Former Attorney General Ken Cuccinelli has settled a federal lawsuit he filed against a conservative PAC which kept money it raised in his name.
Governor McAuliffe has named the former IT chief of the US House of Representatives to run the Virginia Information Technologies Agency.
Nelson Moe will take over as CIO at a time the state is seeking to restructure its IT services to make them more cost effective, more cutting edge and more secure.
The Governor says Nelson Moe is a high-energy results-driving IT executive with a track record of leadership.
Before he worked for the House, he served as an officer aboard a US nuclear submarine.
Today in Midlothian Governor Terry McAuliffe will sign legislation to increase the regulation of child care centers in Virginia.
The bills will lower from 5 to 4 the number of unrelated children that can be cared for in a facility without requiring the provider to be licensed.
They will also require employees and volunteers to notify their employer if they’re convicted of a barrier crime of neglect or child abuse.
The legislation was inspired by several high profile incidents of child deaths at unlicensed facilities including one in Midlothian.
Virginia House Speaker William J. Howell faced his first serious Republican primary challenger in a Frederickburg debate yesterday (5/24).
Hoping to capitalize on the same voter dissatisfaction that helped Dave Brat oust Eric Cantor last year, Susan Stimpson is taking on Howell in the House district that includes Stafford County and Fredericksburg.
They clashed over taxes, Medicaid and transportation in their first faceoff.
She tried to paint Howell as out of touch with conservative principals of low taxes and small government.
Jeff Schapiro analyzes Dave Brat's immigration comments, UVa Board's extension president's contract, the latest Joe Morrisey soap opera episode, and a three-waqy race for the State Senate in Roanoke.
The Virginia Freedom of Information Advisory Council has rejected legislation to criminalize FOIA violations by public employees.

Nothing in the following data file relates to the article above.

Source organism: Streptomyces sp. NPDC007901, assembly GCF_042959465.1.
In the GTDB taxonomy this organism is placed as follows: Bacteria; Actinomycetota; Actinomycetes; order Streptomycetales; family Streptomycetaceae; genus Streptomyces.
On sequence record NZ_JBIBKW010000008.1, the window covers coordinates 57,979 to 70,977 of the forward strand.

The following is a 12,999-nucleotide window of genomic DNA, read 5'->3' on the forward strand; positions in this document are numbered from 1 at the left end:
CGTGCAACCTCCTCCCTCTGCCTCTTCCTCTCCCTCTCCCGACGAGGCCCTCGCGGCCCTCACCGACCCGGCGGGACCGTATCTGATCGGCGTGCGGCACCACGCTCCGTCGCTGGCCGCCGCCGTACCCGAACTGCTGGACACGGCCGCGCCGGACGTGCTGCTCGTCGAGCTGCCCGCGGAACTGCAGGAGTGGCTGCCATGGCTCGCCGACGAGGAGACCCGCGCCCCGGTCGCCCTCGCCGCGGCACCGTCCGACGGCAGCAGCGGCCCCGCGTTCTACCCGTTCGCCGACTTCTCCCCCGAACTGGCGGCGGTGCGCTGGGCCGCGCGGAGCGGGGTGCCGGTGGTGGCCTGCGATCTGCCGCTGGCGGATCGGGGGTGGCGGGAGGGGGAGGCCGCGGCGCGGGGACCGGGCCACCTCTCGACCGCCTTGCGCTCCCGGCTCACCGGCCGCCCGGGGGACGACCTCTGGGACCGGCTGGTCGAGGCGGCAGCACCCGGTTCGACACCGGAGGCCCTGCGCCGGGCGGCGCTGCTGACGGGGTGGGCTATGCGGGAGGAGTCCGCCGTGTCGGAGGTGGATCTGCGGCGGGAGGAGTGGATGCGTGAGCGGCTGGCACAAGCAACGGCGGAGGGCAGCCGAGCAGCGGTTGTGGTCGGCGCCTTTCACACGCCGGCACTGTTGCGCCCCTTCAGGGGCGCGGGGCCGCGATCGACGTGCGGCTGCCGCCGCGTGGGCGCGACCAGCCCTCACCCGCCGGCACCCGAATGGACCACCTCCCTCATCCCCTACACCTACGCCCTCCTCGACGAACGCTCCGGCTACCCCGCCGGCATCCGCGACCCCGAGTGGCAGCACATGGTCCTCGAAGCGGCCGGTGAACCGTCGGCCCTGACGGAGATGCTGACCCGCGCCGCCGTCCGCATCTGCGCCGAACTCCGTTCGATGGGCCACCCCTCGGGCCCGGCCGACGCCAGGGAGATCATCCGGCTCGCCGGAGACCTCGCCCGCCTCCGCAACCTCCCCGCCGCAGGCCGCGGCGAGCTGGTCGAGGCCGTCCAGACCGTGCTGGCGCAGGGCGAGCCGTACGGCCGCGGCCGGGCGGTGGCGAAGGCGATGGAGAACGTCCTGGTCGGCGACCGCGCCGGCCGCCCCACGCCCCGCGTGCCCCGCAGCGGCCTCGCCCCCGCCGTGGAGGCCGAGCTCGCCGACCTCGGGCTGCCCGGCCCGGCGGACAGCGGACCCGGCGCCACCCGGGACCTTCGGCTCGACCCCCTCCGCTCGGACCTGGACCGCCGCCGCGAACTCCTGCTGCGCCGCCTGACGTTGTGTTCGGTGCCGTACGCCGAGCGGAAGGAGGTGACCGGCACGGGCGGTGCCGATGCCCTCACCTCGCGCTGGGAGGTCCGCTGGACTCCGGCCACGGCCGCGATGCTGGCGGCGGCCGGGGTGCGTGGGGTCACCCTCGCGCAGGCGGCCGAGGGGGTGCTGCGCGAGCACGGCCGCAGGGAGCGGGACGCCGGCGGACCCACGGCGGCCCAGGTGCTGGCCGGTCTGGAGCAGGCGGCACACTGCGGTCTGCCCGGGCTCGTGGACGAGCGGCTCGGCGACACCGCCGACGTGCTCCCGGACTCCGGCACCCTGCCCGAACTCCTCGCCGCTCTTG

The bill would have made failure to comply with FOIA requests a misdemeanor offense, punishable by up to 12 months in jail and a $2,500 fine.
Megan Rhyne, President of the Virginia Coalition for Open Government says 12 other states provide stricter penalties than fees.
Virginia’s Secure Commonwealth Panel is now expected to issue recommendations on the implementation of police body cameras in August 2015.
Virginia’s Secretary of Public Safety Brian Moran want’s uniform guidelines for the implementation of body cameras as well as other surveillance technologies used by law enforcement, such as dashboard cameras and license plate readers.
It’s unclear whether funding will be available to assist all localities in paying for the cameras should they wish to use them. They are already in use in Henrico and Chesterfield.
Former Delegate Joe Morrissey told reporters yesterday May 21) that he intends to marry the mother of his child and run for the 16th district state Senate seat.
Morrissey said he will file before the June 9th Democratic Primary and he’s eager to begin campaigning in earnest.
A three-way race could be advantageous to Morrissey, who defied all expectations to win as an Independent in a special election for the 74th District House of Delegates seat in December.
A bill patroned by Republican Senator John Cornyn to crack down on human trafficking is headed to President Obama’s desk. Virginia’s 3rd District Cogressman Bobby Scott issued a statement yesterday (5/19) explaining why he voted no.
Scott says the bill unnecessarily expands mandatory minimum sentencing, which discriminate against minorities, waste money and fail to reduce crime. The legislation requires a 10-15 year sentence for trafficking.
The June 9th legislative primaries could be a slow day at the polls, based on new voter registration.
Monday (5/18) was the deadline and registrars report just a trickle of new voters.
All 100 seats in the Virginia House and 40 seats in the Senate are up for election November 3rd.
Primary elections are scheduled in 12 house districts, and 8 senate districts. All primaries are open to all registered voters, regardless of party in Virginia.
Turnout in legislative primaries varies from a low of 1.4% to a high of 16.4% of registered voters.